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The Demand-Supply-Demand Twist: How the Wage Structure Got More Convex

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  • Chiara Binelli

    ()
    ( Oxford University, Nuffeld College)

Abstract

In the 1990s, in many countries, log wages became a more convex function of education: returns to college increased and returns to intermediate education declined. This paper argues that an important cause of this convexi cation was a two-stage demand-supply interaction: an increased demand for both sorts of educated workers stimulated a supply response; the increased supply of intermediate-educated further increased the demand for college-educated workers, because these two types of labour are complementary. This argument is supported by an empirical equilibrium model of savings and educational choices for Mexico, where the degree of convexi cation was ampli ed by loosening credit constraints.

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Bibliographic Info

Paper provided by The Rimini Centre for Economic Analysis in its series Working Paper Series with number 48_09.

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Date of creation: Jan 2009
Date of revision: Jan 2009
Handle: RePEc:rim:rimwps:48_09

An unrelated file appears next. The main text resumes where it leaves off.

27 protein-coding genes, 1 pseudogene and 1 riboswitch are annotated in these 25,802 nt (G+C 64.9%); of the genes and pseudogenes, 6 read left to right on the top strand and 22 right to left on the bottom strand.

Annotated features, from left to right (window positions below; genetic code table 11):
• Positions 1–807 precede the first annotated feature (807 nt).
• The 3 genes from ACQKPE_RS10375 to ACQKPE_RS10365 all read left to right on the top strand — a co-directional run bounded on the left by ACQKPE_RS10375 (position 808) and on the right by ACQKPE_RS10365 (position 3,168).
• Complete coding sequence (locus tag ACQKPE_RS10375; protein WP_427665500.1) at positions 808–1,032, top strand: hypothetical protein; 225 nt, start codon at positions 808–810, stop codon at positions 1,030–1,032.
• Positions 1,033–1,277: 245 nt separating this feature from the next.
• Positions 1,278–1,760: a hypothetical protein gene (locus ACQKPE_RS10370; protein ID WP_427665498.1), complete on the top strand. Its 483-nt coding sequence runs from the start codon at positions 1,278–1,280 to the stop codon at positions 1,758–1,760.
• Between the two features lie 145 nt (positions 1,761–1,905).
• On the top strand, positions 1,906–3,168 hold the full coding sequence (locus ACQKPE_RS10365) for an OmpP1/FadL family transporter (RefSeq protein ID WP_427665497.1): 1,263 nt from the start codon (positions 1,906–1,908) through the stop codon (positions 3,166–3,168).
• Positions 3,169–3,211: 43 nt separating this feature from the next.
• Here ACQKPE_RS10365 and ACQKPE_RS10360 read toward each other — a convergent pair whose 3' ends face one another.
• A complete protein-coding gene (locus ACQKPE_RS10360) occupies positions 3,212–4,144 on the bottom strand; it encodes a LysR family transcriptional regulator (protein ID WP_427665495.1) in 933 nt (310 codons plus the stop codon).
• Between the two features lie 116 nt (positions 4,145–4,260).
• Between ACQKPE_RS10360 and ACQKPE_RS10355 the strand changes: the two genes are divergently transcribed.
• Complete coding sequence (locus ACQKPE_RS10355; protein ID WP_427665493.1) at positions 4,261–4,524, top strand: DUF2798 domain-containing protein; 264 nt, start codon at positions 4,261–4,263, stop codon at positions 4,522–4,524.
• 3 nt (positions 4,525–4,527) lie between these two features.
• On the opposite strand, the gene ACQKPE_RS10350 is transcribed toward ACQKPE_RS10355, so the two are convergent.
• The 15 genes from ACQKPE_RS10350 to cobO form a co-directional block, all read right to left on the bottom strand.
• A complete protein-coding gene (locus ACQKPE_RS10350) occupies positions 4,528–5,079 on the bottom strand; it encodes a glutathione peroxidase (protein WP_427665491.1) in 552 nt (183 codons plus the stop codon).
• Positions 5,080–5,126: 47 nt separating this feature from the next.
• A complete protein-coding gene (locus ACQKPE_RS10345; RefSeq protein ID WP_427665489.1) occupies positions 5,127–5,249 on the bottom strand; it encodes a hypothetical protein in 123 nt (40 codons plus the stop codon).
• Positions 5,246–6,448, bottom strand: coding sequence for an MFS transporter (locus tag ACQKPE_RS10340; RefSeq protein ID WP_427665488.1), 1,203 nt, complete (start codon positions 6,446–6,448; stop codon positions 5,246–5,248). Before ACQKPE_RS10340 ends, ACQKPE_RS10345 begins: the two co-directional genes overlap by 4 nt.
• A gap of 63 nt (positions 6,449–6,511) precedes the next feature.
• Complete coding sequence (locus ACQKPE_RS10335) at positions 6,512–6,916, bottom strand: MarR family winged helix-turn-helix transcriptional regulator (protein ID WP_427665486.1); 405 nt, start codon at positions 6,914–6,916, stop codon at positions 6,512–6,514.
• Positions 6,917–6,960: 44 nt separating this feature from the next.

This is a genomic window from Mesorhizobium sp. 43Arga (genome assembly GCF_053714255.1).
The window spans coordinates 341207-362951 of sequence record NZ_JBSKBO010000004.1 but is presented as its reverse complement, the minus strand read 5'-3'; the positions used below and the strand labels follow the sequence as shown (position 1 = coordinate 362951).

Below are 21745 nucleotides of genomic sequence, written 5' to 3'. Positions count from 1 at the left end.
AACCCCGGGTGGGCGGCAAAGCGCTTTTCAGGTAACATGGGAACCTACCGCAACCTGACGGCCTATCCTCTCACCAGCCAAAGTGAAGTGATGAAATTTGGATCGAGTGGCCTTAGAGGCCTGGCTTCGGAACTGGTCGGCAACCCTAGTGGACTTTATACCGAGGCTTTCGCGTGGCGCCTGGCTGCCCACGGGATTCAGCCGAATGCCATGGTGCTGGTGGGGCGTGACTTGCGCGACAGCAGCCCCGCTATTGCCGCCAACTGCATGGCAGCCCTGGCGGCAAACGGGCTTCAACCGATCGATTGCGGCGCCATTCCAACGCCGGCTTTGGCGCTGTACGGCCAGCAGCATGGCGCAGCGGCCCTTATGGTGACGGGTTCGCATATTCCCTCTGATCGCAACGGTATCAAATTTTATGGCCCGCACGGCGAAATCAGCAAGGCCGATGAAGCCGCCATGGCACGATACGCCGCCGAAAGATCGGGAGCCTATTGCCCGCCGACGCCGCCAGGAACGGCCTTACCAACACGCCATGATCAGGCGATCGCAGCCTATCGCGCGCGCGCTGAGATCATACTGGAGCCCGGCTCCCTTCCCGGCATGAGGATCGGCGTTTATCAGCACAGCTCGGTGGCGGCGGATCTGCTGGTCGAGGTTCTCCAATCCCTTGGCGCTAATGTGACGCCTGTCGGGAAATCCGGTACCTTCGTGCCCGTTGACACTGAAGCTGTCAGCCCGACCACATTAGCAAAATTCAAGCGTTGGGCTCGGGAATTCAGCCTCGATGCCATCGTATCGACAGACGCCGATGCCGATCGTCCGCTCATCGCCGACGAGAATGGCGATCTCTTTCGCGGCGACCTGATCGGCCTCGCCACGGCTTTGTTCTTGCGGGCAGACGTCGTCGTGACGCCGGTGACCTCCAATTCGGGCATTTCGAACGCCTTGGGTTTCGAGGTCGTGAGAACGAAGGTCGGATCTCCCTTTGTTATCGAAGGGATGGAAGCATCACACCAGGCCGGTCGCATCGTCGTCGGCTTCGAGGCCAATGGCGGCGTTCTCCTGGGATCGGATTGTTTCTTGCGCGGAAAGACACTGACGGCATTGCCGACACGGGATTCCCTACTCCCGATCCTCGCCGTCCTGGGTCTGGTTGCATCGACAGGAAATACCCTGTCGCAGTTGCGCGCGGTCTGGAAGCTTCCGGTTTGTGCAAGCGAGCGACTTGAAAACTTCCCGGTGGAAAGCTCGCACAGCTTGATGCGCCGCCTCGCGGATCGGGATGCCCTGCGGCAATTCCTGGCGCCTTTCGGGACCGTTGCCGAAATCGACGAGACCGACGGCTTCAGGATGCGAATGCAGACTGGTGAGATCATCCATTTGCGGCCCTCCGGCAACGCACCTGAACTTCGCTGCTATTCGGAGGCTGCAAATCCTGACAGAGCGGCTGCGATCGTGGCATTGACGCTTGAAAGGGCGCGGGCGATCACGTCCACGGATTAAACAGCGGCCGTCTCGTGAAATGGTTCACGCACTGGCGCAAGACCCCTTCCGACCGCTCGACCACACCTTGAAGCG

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Related research

Keywords: Wage Inequality; Human Capital; Empirical Equilibrium Model; Latin America;

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Cited by:
  1. Vincenzo Caponi, 2011. "Intergenerational Transmission Of Abilities And Self‐Selection Of Mexican Immigrants," International Economic Review, Department of Economics, University of Pennsylvania and Osaka University Institute of Social and Economic Research Association, vol. 52(2), pages 523-547, 05.
  2. Andrea Canidio, 2012. "The Determinants of Long-Run Inequality," CEU Working Papers 2012_10, Department of Economics, Central European University, revised 20 Mar 2012.
  3. Chiara Binelli & Orazio Attanasio, 2010. "Mexico in the 1990s: the Main Cross-Sectional Facts," Review of Economic Dynamics, Elsevier for the Society for Economic Dynamics, vol. 13(1), pages 238-264, January.

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